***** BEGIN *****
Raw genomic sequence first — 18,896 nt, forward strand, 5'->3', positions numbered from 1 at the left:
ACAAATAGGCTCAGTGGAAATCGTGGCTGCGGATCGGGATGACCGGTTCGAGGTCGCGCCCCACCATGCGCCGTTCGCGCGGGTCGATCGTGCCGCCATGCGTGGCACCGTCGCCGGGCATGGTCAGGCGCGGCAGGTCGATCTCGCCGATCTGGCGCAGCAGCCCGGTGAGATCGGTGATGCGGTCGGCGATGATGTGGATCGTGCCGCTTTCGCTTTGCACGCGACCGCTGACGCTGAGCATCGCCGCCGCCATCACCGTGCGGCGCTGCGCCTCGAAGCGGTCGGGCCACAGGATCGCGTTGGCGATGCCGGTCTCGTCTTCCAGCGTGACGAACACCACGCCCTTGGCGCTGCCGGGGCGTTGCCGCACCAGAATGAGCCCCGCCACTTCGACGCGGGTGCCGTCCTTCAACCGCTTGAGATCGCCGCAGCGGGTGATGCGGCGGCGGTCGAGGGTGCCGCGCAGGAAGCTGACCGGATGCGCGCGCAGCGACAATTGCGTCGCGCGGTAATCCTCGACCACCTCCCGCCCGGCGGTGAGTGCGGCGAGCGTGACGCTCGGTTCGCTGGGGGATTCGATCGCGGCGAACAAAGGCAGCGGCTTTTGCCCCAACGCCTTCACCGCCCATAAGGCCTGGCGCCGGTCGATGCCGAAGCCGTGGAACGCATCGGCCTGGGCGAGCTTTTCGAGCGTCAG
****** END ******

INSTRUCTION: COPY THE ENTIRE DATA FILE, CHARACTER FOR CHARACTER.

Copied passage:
Raw genomic sequence first — 18,896 nt, forward strand, 5'->3', positions numbered from 1 at the left:
ACAAATAGGCTCAGTGGAAATCGTGGCTGCGGATCGGGATGACCGGTTCGAGGTCGCGCCCCACCATGCGCCGTTCGCGCGGGTCGATCGTGCCGCCATGCGTGGCACCGTCGCCGGGCATGGTCAGGCGCGGCAGGTCGATCTCGCCGATCTGGCGCAGCAGCCCGGTGAGATCGGTGATGCGGTCGGCGATGATGTGGATCGTGCCGCTTTCGCTTTGCACGCGACCGCTGACGCTGAGCATCGCCGCCGCCATCACCGTGCGGCGCTGCGCCTCGAAGCGGTCGGGCCACAGGATCGCGTTGGCGATGCCGGTCTCGTCTTCCAGCGTGACGAACACCACGCCCTTGGCGCTGCCGGGGCGTTGCCGCACCAGAATGAGCCCCGCCACTTCGACGCGGGTGCCGTCCTTCAACCGCTTGAGATCGCCGCAGCGGGTGATGCGGCGGCGGTCGAGGGTGCCGCGCAGGAAGCTGACCGGATGCGCGCGCAGCGACAATTGCGTCGCGCGGTAATCCTCGACCACCTCCCGCCCGGCGGTGAGTGCGGCGAGCGTGACGCTCGGTTCGCTGGGGGATTCGATCGCGGCGAACAAAGGCAGCGGCTTTTGCCCCAACGCCTTCACCGCCCATAAGGCCTGGCGCCGGTCGATGCCGAAGCCGTGGAACGCATCGGCCTGGGCGAGCTTTTCGAGCGTCAG